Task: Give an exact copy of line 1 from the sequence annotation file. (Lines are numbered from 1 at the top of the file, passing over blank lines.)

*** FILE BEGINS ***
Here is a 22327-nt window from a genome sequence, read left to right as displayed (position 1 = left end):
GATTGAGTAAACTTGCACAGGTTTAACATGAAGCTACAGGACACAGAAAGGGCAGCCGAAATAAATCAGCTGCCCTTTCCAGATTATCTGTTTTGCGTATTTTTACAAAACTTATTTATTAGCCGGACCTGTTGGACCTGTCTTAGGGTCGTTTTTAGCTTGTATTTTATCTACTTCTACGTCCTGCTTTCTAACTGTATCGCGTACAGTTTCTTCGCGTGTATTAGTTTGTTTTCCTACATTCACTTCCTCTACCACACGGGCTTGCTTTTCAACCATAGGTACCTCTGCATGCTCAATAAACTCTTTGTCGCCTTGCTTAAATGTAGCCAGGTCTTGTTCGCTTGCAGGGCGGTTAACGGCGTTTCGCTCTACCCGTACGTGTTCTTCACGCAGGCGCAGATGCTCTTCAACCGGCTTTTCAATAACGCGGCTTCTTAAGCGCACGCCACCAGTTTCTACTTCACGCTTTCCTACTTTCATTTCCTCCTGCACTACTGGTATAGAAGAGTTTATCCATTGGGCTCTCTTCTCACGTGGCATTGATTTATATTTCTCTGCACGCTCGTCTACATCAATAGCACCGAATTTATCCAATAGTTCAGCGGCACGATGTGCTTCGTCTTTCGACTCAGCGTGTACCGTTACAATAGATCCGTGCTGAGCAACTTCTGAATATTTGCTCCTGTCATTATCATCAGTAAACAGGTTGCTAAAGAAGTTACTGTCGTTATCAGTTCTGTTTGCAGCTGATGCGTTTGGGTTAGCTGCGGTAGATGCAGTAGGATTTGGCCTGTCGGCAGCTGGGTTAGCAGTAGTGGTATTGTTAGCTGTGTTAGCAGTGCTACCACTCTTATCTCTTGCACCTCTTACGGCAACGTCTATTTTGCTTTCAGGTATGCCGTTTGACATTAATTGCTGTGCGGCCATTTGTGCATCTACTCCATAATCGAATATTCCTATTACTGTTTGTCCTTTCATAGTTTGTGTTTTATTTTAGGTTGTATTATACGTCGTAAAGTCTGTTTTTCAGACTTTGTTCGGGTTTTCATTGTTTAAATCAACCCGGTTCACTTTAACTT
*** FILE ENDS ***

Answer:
Here is a 22327-nt window from a genome sequence, read left to right as displayed (position 1 = left end):